Banking Banana Skins 2012
(2010 ranking in brackets)
"Banana Skins" poll identifies top threats to banks
15 Feb, 2012 - The risk of another global recession and a renewed banking crisis is high according to a new survey of the dangers currently facing the world’s banking industry. The CSFI’s “Banana Skins” series provides periodic snapshots of the risk landscape in the financial services sector.
The CSFI’s annual Banking Banana Skins survey, produced in association with PwC, puts macro-economic risk at the top of the list of 30 possible risks to banks. The poll is based on responses from more than 700 bankers, banking regulators and close observers of the banking industry in 58 countries including Ukraine.
The poll also shows that anxiety about the outlook for banks is at its highest level since the survey was started 13 years ago. Many respondents expect to see further bank failures and nationalisations.
The main cause of anxiety is the eurozone crisis which contains the threat of sovereign default by several countries. The shock of a euro collapse would hit banks not just in Europe but in all major regions of the world. Bankers in countries as wide apart as the US, Canada, China, Argentina and Australia put the euro crisis at the top of their list of concerns.
The first consequence of a crash would be large credit losses, which appear at No. 2 on the list. But these would be followed by a funding crisis with banks cut off from access to liquidity and fresh capital (No. 3 and 4).
Complicating the picture is the increase in political interference (5) and regulation (6) of the banking industry. Although regulatory initiatives are intended to bring about a solution to the banking crisis, they are also adding cost and distraction to banks, and making it harder for them to supply credit to the economy.
Concern about the ability of banks to manage their way out of the crisis is also high: weakness in corporate governance (9) and risk management (10) are both seen as Top Ten risks. A fast-rising risk is business continuation (up from No. 21 to No. 12), i.e. the ability of the banking system to survive the failure of a major financial institution.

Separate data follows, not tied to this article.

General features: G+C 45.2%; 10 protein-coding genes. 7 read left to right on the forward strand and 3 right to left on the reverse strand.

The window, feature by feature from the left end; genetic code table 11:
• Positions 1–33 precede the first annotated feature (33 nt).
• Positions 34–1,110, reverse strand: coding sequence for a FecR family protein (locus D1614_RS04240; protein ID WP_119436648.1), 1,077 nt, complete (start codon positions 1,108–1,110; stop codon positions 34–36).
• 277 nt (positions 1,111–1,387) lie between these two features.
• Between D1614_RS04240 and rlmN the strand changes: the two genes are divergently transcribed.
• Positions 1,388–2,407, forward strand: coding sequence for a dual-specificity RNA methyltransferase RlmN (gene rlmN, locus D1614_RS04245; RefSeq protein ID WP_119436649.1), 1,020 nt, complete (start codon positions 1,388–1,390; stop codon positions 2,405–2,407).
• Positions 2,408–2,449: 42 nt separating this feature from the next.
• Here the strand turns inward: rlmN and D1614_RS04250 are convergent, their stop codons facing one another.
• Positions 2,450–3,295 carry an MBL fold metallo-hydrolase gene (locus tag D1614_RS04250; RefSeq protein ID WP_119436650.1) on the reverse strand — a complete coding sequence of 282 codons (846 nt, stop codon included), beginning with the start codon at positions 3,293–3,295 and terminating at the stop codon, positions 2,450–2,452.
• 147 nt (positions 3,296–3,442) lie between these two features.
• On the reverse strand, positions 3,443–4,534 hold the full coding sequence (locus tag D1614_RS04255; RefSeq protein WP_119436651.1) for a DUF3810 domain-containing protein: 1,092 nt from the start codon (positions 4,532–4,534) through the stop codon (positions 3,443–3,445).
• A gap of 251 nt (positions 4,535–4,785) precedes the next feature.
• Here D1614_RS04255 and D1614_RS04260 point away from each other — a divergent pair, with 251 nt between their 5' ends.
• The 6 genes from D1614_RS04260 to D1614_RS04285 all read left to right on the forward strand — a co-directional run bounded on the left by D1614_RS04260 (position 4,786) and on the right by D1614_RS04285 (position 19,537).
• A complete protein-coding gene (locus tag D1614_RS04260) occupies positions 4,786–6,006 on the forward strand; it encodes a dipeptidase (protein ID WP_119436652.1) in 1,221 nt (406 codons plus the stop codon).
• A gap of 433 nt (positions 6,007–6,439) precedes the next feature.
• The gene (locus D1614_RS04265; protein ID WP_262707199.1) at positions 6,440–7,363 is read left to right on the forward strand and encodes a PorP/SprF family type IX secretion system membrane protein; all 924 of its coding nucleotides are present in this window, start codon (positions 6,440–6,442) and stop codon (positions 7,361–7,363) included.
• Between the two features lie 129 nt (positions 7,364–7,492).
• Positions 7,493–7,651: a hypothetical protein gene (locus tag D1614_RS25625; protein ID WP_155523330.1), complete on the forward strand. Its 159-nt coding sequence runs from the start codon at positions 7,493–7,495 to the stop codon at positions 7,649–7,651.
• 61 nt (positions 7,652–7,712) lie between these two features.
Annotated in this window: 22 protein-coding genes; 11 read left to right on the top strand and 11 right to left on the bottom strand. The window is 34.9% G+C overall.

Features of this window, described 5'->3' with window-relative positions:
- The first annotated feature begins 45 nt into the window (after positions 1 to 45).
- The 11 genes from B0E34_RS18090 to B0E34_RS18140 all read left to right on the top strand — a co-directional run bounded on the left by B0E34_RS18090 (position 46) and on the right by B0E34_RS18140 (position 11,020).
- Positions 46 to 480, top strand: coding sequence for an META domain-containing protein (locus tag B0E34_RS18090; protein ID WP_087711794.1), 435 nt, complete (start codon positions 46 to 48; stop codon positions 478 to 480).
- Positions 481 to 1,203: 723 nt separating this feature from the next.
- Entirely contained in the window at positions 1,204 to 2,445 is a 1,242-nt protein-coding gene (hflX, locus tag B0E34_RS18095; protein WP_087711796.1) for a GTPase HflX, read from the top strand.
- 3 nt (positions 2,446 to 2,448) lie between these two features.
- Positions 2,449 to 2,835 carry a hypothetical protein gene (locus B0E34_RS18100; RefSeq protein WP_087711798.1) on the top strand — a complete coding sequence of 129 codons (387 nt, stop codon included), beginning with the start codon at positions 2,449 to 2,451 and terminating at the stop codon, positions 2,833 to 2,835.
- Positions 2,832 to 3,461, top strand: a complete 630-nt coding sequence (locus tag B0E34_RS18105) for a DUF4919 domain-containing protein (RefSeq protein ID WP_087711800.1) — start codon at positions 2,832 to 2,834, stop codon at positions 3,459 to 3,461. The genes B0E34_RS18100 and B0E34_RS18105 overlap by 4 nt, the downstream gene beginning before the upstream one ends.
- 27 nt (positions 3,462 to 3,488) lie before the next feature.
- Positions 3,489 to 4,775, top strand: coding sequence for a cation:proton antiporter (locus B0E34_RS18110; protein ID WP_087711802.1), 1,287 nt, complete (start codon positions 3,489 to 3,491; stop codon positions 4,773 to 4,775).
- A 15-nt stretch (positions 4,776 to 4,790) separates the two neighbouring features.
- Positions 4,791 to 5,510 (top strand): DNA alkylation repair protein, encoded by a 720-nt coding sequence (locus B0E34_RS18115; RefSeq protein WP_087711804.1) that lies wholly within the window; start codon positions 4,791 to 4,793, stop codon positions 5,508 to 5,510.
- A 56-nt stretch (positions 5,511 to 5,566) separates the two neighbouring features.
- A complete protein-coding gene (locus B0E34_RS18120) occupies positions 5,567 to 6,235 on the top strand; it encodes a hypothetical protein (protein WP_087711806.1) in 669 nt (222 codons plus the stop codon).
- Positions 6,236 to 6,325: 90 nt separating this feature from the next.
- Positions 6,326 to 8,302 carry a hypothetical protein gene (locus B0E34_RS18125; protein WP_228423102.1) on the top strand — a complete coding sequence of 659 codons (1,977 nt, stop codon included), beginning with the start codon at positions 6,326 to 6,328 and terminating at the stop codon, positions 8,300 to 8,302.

“The picture painted by this survey is very bleak,” said David Lascelles, the survey’s editor. “It shows a fragile banking system beset by major threats and uncertainties.”
Andrew Gray, banking partner at PwC, said: “Banks are clearly worried about the dangers posed by continued turmoil in the eurozone, the threat of a further credit squeeze and uncertainty created by continued regulatory changes. Against this backdrop many banks will struggle to generate adequate returns across their business. Banks will be forced to reshape their businesses and further job losses across the sector seem inevitable as banks seek to drive down costs.”
For the first time, the Banana Skins survey shows the risk outlook to be better in the emerging economies than in the industrialised world. Respondents from regions such as Latin America, Africa, Asia and the Far East ranked their prospects more positively than North America and Europe thanks to stronger growth, though they felt vulnerable to global banking shocks. However, the survey also showed mounting concern about the prospects for China as its economy slows and its banks face growing pressures.
Note to the Editor:
The Centre for the Study of Financial Innovation is an independent not-for-profit think tank based in London which researches the future of financial services. It has an affiliate in New York, New York CSFI. The CSFI has been producing regular Banana Skins surveys since 1995.
www.csfi.org.uk CSFI: David Lascelles +44 (0)7710 088658 or firstname.lastname@example.org
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